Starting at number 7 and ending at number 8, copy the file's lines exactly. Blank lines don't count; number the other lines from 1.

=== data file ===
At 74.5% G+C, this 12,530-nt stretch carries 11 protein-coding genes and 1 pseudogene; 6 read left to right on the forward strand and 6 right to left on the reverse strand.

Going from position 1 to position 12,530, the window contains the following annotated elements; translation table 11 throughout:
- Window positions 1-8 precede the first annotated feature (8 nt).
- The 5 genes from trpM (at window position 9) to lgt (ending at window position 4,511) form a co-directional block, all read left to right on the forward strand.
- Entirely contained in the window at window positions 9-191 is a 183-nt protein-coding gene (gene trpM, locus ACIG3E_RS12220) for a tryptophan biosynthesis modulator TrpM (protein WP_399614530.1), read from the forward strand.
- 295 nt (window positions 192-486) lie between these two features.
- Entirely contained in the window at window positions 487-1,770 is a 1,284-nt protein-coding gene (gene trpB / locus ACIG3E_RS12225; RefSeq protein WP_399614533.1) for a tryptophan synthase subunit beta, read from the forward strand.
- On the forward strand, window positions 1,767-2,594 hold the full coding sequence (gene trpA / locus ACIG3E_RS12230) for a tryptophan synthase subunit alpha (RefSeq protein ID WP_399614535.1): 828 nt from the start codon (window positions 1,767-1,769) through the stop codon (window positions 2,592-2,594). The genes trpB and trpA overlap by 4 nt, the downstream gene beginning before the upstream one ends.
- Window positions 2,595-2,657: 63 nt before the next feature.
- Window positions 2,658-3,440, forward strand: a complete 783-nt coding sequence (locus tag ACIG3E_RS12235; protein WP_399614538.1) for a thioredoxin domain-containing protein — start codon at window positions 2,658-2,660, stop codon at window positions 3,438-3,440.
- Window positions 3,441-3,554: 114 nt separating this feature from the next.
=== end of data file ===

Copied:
- Entirely contained in the window at window positions 487-1,770 is a 1,284-nt protein-coding gene (gene trpB / locus ACIG3E_RS12225; RefSeq protein WP_399614533.1) for a tryptophan synthase subunit beta, read from the forward strand.
- On the forward strand, window positions 1,767-2,594 hold the full coding sequence (gene trpA / locus ACIG3E_RS12230) for a tryptophan synthase subunit alpha (RefSeq protein ID WP_399614535.1): 828 nt from the start codon (window positions 1,767-1,769) through the stop codon (window positions 2,592-2,594). The genes trpB and trpA overlap by 4 nt, the downstream gene beginning before the upstream one ends.